With immense credit going to Disney's animated The Legend of Sleepy Hollow, the Headless Horseman was easily one of my favorite monsters as a child. This puts me in a bit of chicken-or-egg quandary though because I may have been drawn to the animated Headless Horseman through an obsession I've had with jack-o'-lanterns for as long as I can remember.
When I was a baby, my parents decorated my room with glowing jack-o'-lantern lamps including a scarecrow lamp with a grinning jack-o'-lantern face. Around the time I turned 2-years-old, my family moved to Florida and decided to give away these lamps prior to the move.
One of my earliest memories is watching (with bitter contempt) these lamps be given away to a family friend. Perhaps I was too young to have friends but I watched those grinning gourds leave like they were trusted and true comrades. Maybe I couldn't help but see the faces of those friends in the villainous grin of the Headless Horseman several years later.
It wasn't until recently that I realized I was remembering The Legend of Sleepy Hollow incorrectly and the pumpkin head was only used as a ruse by a local trying to scare Ichabod Crane. My disappointment was odd in its severity but I guess I felt somehow betrayed by my own memory. I didn't lose sleep over it or anything but to me, the Headless Horseman will always carry a jack-o-lantern head, despite how little that makes sense to the story.
I could say that my Headless Horseman smashes a seemingly endless supply of jagged-mawed gourds across his victims or holds the jack-o'-lantern head like a security blanket, traumatized by the loss of his own human head but I feel like the true answer defies explanation. It's an answer that only the ghosts can understand.
I was actually taken aback by how nefarious my rendition of the Headless Horseman turned out and, of the nine Classic Monsters illustrations, I consider this one to be the most disturbing. Perhaps it is colored by those bitter feelings I had as a 2-year-old, a dark emotional response clouding the innocent thoughts of a child.
The initial concept for my Headless Horseman illustration almost worried me with its lack of villainy. Upon looking up the traditional uniform of a Hessian artilleryman, I was actually excited by its lack of menace. I immediately thought of a cream-colored sky broken up by the limbs of dead trees. Against the blue jacket with red trim and that globular orange pumpkin, this would have no chance to be anything other than the most psychedelic and autumnal of my Classic Monsters series.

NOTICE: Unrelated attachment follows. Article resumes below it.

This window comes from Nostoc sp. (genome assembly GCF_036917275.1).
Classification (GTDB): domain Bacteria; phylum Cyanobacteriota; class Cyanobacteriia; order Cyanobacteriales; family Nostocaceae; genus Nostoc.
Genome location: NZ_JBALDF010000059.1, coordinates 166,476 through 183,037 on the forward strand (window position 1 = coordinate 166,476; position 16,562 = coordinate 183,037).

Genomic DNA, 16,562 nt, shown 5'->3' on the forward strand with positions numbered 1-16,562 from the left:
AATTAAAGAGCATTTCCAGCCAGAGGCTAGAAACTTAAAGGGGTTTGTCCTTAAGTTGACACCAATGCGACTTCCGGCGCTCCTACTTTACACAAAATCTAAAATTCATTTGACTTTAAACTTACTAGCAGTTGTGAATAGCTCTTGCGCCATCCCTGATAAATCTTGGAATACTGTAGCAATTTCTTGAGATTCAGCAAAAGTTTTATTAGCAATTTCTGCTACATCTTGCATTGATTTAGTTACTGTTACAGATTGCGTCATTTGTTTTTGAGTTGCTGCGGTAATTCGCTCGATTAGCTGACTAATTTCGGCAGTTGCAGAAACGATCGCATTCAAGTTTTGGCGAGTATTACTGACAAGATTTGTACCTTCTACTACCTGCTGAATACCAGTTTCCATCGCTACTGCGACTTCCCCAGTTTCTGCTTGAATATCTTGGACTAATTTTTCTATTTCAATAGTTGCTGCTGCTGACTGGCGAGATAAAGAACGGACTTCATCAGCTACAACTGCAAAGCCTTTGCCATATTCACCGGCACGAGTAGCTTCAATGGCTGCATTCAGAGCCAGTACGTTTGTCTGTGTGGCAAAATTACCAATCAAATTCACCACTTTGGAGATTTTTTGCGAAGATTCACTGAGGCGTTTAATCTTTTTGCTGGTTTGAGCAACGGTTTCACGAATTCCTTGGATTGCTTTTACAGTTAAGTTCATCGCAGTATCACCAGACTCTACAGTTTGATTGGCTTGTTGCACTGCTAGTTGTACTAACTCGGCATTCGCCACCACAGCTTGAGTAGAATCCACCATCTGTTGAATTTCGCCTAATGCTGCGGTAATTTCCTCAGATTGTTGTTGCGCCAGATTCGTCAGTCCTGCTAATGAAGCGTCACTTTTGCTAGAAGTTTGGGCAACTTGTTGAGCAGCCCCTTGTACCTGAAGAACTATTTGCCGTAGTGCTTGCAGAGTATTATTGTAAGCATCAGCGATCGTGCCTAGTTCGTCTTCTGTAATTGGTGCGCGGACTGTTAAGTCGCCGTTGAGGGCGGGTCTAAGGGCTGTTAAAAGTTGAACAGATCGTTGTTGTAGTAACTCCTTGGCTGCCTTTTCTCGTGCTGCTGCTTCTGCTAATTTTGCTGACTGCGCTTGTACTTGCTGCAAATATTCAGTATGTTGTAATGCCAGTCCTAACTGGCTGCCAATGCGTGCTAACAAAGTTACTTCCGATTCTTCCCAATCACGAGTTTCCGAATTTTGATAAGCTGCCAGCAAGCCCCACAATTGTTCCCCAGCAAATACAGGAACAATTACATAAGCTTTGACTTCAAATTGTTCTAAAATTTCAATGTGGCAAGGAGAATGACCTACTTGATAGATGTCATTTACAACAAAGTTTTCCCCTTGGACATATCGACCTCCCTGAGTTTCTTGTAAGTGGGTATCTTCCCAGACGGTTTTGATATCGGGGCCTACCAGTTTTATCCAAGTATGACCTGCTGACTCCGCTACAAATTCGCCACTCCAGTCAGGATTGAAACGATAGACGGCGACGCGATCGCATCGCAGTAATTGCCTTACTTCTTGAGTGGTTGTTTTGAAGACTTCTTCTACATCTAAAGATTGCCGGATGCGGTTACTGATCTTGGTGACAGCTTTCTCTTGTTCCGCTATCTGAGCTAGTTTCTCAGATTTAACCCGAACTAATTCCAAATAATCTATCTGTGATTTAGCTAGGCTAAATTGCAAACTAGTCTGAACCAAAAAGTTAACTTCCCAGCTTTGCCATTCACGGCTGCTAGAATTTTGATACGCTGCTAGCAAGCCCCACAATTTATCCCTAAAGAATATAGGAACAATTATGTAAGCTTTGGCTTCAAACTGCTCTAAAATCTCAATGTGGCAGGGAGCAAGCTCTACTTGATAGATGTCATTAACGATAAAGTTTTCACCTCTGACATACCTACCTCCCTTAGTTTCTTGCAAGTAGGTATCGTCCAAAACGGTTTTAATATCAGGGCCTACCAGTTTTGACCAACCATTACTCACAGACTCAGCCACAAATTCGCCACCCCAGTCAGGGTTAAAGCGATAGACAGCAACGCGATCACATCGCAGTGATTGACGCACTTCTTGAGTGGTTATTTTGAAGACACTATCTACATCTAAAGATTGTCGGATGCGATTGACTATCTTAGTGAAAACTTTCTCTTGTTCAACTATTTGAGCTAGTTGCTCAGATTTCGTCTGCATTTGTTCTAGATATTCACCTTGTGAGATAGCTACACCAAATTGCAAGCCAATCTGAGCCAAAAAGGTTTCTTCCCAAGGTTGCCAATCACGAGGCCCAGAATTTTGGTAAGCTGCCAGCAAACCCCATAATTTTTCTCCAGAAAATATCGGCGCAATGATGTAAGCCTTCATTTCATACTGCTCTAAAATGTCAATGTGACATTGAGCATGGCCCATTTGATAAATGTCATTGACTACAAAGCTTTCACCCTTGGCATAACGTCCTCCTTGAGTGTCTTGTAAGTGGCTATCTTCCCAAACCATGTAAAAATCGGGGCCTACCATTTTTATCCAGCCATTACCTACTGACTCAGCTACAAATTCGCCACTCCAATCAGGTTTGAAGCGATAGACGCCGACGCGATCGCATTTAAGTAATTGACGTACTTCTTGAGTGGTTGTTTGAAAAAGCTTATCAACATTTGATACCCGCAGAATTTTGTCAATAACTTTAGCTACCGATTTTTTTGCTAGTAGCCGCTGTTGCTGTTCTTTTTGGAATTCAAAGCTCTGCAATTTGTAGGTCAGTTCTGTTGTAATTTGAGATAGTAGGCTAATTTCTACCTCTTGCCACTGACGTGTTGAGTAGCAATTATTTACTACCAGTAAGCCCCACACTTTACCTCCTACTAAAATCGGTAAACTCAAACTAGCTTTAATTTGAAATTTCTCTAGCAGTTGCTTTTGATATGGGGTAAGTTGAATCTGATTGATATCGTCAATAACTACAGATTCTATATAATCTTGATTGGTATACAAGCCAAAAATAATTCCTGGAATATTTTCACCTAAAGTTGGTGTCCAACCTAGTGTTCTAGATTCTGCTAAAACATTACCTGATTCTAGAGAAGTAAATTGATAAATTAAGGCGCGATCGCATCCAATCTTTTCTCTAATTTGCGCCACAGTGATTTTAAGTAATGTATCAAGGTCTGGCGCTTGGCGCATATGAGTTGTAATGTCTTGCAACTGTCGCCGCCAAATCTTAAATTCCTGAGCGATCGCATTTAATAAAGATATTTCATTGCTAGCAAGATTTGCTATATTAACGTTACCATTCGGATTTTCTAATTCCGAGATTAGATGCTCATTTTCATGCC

I think this shifted when, in a sort of trance, I sketched the Horseman's sword across the throat of his own horse. This not only alluded to the decapitation that made this spectre so notable but also showed his lack of allegiance. While I don't imagine that my Headless Horseman carries out the despicable deed of murdering his own horse, the insinuation disturbs me greatly, especially since the horse reacts with such complacence.
However, I feel that the horse itself is not a horse as you and I would know it. Rather, I think it is a droning entity from the phantom realms that resurrected the Headless Horseman, some sort of zombie steed with no soul in its abysmal eyes.
The Horseman's blade is rusted with a handle adorned with corroded metallic dead tree limbs and an equally corrupted metallic autumn leaf. Glimpses of the his dead skin visible between his black gloves and red cuffs exude a violet glow that also emanates from his neck and violently grinning jack-o'-lantern face.
I interpret this glow as his essence or possibly whatever passes as his soul. A pumpkin vine reaches into that essence creating some sort of brittle connection between head and body. While medals adorn his sash, they are unlike those of any army in our world. Instead, the cryptic symbols of crescent moon and dead leaf indicate some sort of merit in realms of the nocturnal and autumnal. But again, the sword crossing over the Horseman's own steed shatter any illusions of loyalty.
Anthropomorphic trees with hollow ghostly faces stretch from gray vapors to border the illustration. These loosely allude to McDonald's Happy Meal commercials from the '70s and '80s. I recall eating at McDonald's on Halloween sometime in the '80s in the Parkshore Shopping Center in Naples, Florida. This shopping center had a store that sold wicker furniture; it smelled like cinnamon and reminded me of witches. I imagine these trees smell like that store; cinnamon, wicker, and the smell of burning leaves.
The cannons flanking the horse are simply a reference to the cannons that took the Headless Horseman's head back when he was a Hessian artilleryman. The dynamic purposely recreates the Knight cards from tarot decks. A rainbow of autumn colors flanking the horse as well as the autumn colors worked into the canons aren't meant to indicate the Headless Horseman as a knight of the autumn. Rather, they're meant to create the fall atmosphere that incubates the Horseman's energy.
The peach skies and symbols create a tarot card-like collage invoking simpler times and the celebratory nature of the rustic harvest juxtaposed with the otherworldly horror of the Headless Horseman made clearer through the thinning boundary between our world and his.